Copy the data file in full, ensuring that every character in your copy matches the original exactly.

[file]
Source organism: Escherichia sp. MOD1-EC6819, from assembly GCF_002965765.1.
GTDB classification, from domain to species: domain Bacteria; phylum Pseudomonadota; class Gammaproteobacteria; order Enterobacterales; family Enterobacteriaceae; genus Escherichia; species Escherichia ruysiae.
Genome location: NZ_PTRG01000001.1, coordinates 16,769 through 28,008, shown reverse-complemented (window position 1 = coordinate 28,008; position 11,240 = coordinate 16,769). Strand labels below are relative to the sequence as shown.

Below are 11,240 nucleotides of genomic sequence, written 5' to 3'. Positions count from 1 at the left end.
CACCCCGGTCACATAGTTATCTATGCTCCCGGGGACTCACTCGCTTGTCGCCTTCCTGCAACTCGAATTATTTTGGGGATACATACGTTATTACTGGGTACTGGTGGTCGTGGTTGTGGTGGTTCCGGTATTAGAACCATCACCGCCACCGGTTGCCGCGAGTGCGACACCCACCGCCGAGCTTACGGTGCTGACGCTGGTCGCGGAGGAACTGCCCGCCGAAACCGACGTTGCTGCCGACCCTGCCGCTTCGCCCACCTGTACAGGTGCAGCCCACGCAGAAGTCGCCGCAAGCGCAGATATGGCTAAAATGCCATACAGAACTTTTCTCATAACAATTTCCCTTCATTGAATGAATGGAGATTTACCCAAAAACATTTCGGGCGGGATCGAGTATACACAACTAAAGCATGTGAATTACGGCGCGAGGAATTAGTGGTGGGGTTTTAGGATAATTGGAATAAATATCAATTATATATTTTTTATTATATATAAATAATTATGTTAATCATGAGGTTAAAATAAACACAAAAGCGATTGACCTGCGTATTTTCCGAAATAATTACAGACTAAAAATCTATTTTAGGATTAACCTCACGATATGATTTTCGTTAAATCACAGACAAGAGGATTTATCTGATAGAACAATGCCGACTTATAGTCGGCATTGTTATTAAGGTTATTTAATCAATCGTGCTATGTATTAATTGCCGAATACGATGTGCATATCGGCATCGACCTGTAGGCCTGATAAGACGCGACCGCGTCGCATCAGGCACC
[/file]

Source organism: Escherichia sp. MOD1-EC6819, from assembly GCF_002965765.1.
GTDB classification, from domain to species: domain Bacteria; phylum Pseudomonadota; class Gammaproteobacteria; order Enterobacterales; family Enterobacteriaceae; genus Escherichia; species Escherichia ruysiae.
Genome location: NZ_PTRG01000001.1, coordinates 16,769 through 28,008, shown reverse-complemented (window position 1 = coordinate 28,008; position 11,240 = coordinate 16,769). Strand labels below are relative to the sequence as shown.

Below are 11,240 nucleotides of genomic sequence, written 5' to 3'. Positions count from 1 at the left end.
CACCCCGGTCACATAGTTATCTATGCTCCCGGGGACTCACTCGCTTGTCGCCTTCCTGCAACTCGAATTATTTTGGGGATACATACGTTATTACTGGGTACTGGTGGTCGTGGTTGTGGTGGTTCCGGTATTAGAACCATCACCGCCACCGGTTGCCGCGAGTGCGACACCCACCGCCGAGCTTACGGTGCTGACGCTGGTCGCGGAGGAACTGCCCGCCGAAACCGACGTTGCTGCCGACCCTGCCGCTTCGCCCACCTGTACAGGTGCAGCCCACGCAGAAGTCGCCGCAAGCGCAGATATGGCTAAAATGCCATACAGAACTTTTCTCATAACAATTTCCCTTCATTGAATGAATGGAGATTTACCCAAAAACATTTCGGGCGGGATCGAGTATACACAACTAAAGCATGTGAATTACGGCGCGAGGAATTAGTGGTGGGGTTTTAGGATAATTGGAATAAATATCAATTATATATTTTTTATTATATATAAATAATTATGTTAATCATGAGGTTAAAATAAACACAAAAGCGATTGACCTGCGTATTTTCCGAAATAATTACAGACTAAAAATCTATTTTAGGATTAACCTCACGATATGATTTTCGTTAAATCACAGACAAGAGGATTTATCTGATAGAACAATGCCGACTTATAGTCGGCATTGTTATTAAGGTTATTTAATCAATCGTGCTATGTATTAATTGCCGAATACGATGTGCATATCGGCATCGACCTGTAGGCCTGATAAGACGCGACCGCGTCGCATCAGGCACC